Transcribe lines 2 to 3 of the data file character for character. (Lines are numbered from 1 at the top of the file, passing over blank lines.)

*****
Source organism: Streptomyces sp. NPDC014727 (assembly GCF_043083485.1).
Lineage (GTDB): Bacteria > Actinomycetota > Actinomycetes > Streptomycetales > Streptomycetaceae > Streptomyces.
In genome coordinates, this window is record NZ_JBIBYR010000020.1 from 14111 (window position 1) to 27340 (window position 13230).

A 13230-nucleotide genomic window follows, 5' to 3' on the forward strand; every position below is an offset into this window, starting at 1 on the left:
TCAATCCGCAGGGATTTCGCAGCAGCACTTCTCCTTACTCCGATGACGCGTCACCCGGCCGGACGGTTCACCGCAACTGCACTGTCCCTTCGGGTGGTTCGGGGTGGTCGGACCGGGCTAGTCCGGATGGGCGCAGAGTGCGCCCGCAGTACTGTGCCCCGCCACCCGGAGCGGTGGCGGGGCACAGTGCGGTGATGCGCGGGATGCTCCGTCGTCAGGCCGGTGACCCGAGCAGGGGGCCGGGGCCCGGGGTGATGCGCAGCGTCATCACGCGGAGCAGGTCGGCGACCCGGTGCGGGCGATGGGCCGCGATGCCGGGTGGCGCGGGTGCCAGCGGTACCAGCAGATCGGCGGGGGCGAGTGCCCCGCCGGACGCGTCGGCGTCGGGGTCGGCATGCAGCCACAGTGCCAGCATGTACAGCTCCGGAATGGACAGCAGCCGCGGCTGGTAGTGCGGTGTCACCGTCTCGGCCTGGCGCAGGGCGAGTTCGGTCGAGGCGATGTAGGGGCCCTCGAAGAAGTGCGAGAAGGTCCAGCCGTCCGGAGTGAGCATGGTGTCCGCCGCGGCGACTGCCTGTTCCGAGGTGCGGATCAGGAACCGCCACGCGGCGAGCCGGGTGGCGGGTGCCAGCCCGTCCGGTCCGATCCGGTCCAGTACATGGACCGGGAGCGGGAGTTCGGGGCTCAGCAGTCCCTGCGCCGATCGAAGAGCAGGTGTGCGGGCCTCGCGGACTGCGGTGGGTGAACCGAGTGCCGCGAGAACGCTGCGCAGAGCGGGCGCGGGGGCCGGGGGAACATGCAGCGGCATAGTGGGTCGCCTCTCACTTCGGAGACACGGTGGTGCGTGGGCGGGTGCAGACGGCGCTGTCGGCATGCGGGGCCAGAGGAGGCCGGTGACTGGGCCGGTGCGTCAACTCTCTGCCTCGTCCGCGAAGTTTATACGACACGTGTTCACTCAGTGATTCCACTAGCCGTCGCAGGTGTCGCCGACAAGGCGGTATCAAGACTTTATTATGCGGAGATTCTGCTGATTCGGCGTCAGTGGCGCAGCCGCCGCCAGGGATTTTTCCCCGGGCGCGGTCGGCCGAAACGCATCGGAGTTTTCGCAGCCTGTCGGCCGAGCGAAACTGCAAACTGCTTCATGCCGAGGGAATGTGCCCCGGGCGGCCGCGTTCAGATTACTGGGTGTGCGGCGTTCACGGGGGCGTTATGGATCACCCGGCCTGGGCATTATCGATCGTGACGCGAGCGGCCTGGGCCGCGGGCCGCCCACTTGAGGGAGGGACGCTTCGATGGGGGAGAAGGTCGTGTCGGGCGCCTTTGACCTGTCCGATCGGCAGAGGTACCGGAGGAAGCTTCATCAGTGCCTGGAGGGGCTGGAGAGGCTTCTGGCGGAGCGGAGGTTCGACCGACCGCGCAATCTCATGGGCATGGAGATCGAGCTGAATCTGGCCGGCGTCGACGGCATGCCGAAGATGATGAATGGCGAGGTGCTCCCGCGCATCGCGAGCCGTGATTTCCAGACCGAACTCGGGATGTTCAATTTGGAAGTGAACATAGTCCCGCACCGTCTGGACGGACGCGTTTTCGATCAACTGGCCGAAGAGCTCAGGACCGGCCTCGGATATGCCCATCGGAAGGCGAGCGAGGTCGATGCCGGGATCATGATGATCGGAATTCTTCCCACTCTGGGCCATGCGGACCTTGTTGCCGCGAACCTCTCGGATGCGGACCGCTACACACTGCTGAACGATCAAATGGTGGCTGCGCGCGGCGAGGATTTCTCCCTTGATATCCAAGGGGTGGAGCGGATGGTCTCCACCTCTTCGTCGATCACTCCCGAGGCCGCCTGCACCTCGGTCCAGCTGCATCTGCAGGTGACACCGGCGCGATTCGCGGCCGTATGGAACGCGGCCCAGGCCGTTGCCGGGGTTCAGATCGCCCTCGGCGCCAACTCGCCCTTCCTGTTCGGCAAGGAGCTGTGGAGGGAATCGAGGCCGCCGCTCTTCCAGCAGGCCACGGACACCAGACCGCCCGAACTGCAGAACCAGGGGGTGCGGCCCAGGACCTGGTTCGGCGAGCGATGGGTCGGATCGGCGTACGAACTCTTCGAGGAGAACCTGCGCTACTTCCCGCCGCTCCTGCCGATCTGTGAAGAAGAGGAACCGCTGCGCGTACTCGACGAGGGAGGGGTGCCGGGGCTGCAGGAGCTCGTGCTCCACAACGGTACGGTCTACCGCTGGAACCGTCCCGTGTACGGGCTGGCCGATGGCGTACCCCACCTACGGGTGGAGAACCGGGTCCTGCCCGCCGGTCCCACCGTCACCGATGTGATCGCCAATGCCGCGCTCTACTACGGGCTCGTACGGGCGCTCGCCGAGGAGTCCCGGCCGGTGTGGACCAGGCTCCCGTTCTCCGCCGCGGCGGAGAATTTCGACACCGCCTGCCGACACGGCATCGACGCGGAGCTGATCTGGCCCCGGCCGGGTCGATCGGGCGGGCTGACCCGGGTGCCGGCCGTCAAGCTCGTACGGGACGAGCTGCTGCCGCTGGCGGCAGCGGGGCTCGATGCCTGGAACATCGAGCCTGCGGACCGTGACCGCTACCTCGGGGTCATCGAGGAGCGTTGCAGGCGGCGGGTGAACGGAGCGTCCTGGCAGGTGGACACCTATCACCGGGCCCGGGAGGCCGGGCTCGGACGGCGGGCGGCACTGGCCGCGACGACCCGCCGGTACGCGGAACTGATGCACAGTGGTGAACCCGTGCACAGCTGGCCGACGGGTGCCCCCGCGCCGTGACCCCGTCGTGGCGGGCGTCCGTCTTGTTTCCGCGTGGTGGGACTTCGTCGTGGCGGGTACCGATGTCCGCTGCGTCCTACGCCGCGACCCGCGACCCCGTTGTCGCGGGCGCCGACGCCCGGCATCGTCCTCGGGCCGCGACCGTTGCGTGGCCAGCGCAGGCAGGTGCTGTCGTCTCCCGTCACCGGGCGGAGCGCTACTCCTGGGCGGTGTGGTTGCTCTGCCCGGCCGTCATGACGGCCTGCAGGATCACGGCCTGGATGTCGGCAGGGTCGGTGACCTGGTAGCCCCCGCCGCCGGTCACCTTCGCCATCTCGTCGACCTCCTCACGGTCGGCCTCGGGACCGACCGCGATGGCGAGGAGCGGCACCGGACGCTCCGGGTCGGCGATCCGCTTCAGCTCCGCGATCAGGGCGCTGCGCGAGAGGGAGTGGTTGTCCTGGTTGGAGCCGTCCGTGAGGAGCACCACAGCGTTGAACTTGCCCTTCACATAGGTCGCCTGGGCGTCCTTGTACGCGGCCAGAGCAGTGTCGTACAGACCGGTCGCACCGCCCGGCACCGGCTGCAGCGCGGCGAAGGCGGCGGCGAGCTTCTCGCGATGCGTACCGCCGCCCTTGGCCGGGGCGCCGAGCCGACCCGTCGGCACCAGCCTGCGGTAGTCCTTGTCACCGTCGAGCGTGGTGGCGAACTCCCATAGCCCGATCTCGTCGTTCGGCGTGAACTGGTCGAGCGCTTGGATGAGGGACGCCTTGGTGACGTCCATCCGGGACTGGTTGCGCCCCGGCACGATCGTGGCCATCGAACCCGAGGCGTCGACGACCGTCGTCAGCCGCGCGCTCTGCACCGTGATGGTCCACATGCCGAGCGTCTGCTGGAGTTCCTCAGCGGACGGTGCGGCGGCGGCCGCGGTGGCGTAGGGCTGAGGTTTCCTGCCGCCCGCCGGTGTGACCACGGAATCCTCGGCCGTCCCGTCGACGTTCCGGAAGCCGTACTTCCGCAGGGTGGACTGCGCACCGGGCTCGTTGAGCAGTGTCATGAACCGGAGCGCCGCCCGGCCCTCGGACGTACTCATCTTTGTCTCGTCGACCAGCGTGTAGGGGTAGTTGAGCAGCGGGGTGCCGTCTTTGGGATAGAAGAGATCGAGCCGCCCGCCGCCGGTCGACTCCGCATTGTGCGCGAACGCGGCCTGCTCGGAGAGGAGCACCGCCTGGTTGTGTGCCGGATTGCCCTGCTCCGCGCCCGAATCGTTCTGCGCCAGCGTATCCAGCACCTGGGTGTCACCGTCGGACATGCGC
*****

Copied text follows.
Lineage (GTDB): Bacteria > Actinomycetota > Actinomycetes > Streptomycetales > Streptomycetaceae > Streptomyces.
In genome coordinates, this window is record NZ_JBIBYR010000020.1 from 14111 (window position 1) to 27340 (window position 13230).